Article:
A major eight-hour drama about the early life of Queen Victoria has been given the go-ahead by ITV, which will hit screens next year.
Fans of period dramas, get ready for some awesome news! ITV has commissioned a major new series focussing on the life of Queen Victoria.
The channel’s director of drama Steve November has given the green light to an eight-part series that will follow the early life of Britain’s longest reigning monarch, who ascended to the throne at the age of 18 in 1837 and died in 1901.
New period drama concerning Queen Victoria on the way from ITV
Casting is now under way for the ambitious drama, but the behind-the-scenes crew has already been announced. Much-lauded novelist Daisy Goodwin has been handed her screenwriting debut, and will be working with Mammoth Screen (the producers behind BBC’s ‘Poldark’) to bring it to life. Filming is to commence in September in a number of locations around the UK.
The Telegraph reports that the new series, as yet untitled, is expected to take the Sunday night slot vacated by ‘Downton Abbey’ when it finally winds up this Christmas – whether this means we’ll have to wait until the autumn of 2016 to see the new series, it isn’t quite clear.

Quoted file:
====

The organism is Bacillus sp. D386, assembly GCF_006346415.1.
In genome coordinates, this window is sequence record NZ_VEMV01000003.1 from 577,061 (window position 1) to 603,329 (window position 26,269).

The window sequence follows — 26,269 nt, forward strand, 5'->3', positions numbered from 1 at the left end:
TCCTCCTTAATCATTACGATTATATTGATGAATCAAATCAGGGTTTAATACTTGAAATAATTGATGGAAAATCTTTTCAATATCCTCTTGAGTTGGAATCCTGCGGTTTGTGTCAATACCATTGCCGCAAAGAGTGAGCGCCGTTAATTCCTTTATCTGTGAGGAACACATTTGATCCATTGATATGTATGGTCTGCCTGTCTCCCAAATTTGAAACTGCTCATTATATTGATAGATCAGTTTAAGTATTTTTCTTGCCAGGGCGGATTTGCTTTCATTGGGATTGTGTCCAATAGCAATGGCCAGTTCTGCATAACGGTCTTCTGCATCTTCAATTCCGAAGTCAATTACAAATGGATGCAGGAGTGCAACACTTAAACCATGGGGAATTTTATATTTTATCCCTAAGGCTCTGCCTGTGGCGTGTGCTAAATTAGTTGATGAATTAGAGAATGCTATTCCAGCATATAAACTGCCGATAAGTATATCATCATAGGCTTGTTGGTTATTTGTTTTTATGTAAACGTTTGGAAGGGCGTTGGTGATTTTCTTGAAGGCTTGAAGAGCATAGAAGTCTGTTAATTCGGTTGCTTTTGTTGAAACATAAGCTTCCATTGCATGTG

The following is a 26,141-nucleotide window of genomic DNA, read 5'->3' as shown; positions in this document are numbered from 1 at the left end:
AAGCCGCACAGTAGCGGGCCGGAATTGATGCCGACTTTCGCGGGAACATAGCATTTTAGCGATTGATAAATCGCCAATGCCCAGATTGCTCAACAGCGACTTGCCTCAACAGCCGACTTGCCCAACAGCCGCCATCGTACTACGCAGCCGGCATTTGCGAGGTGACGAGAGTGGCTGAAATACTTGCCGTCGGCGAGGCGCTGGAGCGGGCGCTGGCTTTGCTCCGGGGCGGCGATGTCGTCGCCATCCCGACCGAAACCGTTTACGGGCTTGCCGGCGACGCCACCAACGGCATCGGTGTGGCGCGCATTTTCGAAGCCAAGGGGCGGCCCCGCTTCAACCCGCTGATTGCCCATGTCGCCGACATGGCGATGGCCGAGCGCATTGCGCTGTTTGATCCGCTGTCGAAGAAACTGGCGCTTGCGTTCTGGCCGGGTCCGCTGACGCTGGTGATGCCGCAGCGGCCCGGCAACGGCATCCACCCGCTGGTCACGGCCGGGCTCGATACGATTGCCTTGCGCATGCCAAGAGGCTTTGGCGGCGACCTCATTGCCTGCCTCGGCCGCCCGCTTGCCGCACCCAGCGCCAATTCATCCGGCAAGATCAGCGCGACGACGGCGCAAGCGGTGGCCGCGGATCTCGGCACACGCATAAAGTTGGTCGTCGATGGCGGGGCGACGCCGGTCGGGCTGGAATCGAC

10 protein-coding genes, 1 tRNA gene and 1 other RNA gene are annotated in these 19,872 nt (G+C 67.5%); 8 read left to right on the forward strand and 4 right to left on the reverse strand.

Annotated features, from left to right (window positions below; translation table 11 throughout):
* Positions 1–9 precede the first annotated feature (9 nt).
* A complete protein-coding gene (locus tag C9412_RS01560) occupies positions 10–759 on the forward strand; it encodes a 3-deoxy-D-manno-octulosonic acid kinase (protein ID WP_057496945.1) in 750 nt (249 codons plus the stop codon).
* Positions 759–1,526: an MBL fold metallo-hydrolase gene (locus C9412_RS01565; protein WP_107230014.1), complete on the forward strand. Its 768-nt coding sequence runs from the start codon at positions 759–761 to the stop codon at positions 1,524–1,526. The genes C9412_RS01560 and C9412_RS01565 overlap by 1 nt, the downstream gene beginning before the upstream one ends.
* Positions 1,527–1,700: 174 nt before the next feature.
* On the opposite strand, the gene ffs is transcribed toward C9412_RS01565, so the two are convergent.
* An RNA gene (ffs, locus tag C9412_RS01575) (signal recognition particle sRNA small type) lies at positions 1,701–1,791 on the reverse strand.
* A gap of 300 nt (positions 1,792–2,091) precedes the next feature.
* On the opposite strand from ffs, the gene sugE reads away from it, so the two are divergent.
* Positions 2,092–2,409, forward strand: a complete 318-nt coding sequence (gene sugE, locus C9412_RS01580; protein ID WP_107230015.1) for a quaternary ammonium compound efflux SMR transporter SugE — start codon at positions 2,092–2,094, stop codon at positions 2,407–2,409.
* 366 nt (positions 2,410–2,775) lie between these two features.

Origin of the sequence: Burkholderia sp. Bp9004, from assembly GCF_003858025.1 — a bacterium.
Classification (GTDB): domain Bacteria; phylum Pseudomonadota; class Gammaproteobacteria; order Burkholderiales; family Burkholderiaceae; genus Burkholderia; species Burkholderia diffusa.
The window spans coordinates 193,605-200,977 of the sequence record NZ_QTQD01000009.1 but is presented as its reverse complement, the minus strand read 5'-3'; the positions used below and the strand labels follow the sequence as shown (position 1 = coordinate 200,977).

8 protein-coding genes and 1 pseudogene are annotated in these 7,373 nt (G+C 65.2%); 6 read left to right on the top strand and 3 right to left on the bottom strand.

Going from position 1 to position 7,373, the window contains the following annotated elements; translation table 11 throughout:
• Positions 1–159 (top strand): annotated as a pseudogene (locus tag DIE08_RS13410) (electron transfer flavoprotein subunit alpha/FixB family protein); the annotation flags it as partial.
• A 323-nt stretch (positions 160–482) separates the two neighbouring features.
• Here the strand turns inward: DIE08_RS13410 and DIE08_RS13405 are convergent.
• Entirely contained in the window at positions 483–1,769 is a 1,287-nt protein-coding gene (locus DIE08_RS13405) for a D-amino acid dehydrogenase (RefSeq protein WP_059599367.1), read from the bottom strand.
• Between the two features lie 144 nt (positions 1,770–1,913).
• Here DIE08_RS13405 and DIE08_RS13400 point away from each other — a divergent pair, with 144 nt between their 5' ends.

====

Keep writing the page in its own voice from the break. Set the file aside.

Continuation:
Damien Timmer of Mammoth Screen said in reaction: “Queen Victoria’s court is the perfect setting for an epic drama – a seething hotbed of scandal, corruption and romantic intrigue, involving everyone from the humblest dresser to the Mistress of the Robes, the lowliest bootboy to the Lord Chamberlain.” More upstairs-downstairs drama then, we take it.
Goodwin also expressed her excitement at the news, explaining what she found so appealing about the iconic monarch. “Victoria was the first woman to have it all,” she said, who “had a passionate marriage, nine children and was grandmother to most of Europe's royalty, but she also had a job, being Queen of the most important nation in the world.”
She continued: “It wasn't easy; her reign was beset by scandal and sleaze and it was only by sheer force of personality that she prevailed. Her diaries, all sixty two million words of them, give an astonishingly vivid picture of her transformation from rebellious teenager into, to my mind, our greatest Queen.”
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